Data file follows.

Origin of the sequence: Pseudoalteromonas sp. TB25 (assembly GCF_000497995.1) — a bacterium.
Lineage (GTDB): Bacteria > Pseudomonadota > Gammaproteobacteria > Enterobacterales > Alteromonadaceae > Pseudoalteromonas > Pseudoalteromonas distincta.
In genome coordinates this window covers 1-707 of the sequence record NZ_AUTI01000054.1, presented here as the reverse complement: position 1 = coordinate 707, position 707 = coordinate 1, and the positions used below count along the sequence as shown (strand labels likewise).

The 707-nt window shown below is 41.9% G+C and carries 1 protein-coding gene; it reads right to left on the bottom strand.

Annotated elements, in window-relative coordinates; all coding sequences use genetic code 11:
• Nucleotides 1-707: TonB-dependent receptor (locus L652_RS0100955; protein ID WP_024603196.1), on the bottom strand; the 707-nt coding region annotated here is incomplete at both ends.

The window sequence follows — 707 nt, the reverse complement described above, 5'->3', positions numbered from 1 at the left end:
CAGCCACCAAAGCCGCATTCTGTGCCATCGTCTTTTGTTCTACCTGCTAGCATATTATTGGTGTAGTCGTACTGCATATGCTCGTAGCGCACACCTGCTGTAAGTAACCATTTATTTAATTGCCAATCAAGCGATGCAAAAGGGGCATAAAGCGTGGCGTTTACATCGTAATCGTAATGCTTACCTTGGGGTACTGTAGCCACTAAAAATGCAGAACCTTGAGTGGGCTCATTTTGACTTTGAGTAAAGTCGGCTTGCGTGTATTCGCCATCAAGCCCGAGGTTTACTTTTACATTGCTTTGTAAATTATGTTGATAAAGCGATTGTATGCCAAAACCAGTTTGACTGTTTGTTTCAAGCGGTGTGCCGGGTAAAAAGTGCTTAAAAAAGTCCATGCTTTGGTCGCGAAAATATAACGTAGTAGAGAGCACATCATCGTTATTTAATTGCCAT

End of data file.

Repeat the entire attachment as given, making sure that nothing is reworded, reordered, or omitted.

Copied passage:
Origin of the sequence: Pseudoalteromonas sp. TB25 (assembly GCF_000497995.1) — a bacterium.
Lineage (GTDB): Bacteria > Pseudomonadota > Gammaproteobacteria > Enterobacterales > Alteromonadaceae > Pseudoalteromonas > Pseudoalteromonas distincta.
In genome coordinates this window covers 1-707 of the sequence record NZ_AUTI01000054.1, presented here as the reverse complement: position 1 = coordinate 707, position 707 = coordinate 1, and the positions used below count along the sequence as shown (strand labels likewise).

The 707-nt window shown below is 41.9% G+C and carries 1 protein-coding gene; it reads right to left on the bottom strand.

Annotated elements, in window-relative coordinates; all coding sequences use genetic code 11:
• Nucleotides 1-707: TonB-dependent receptor (locus L652_RS0100955; protein ID WP_024603196.1), on the bottom strand; the 707-nt coding region annotated here is incomplete at both ends.

The window sequence follows — 707 nt, the reverse complement described above, 5'->3', positions numbered from 1 at the left end:
CAGCCACCAAAGCCGCATTCTGTGCCATCGTCTTTTGTTCTACCTGCTAGCATATTATTGGTGTAGTCGTACTGCATATGCTCGTAGCGCACACCTGCTGTAAGTAACCATTTATTTAATTGCCAATCAAGCGATGCAAAAGGGGCATAAAGCGTGGCGTTTACATCGTAATCGTAATGCTTACCTTGGGGTACTGTAGCCACTAAAAATGCAGAACCTTGAGTGGGCTCATTTTGACTTTGAGTAAAGTCGGCTTGCGTGTATTCGCCATCAAGCCCGAGGTTTACTTTTACATTGCTTTGTAAATTATGTTGATAAAGCGATTGTATGCCAAAACCAGTTTGACTGTTTGTTTCAAGCGGTGTGCCGGGTAAAAAGTGCTTAAAAAAGTCCATGCTTTGGTCGCGAAAATATAACGTAGTAGAGAGCACATCATCGTTATTTAATTGCCAT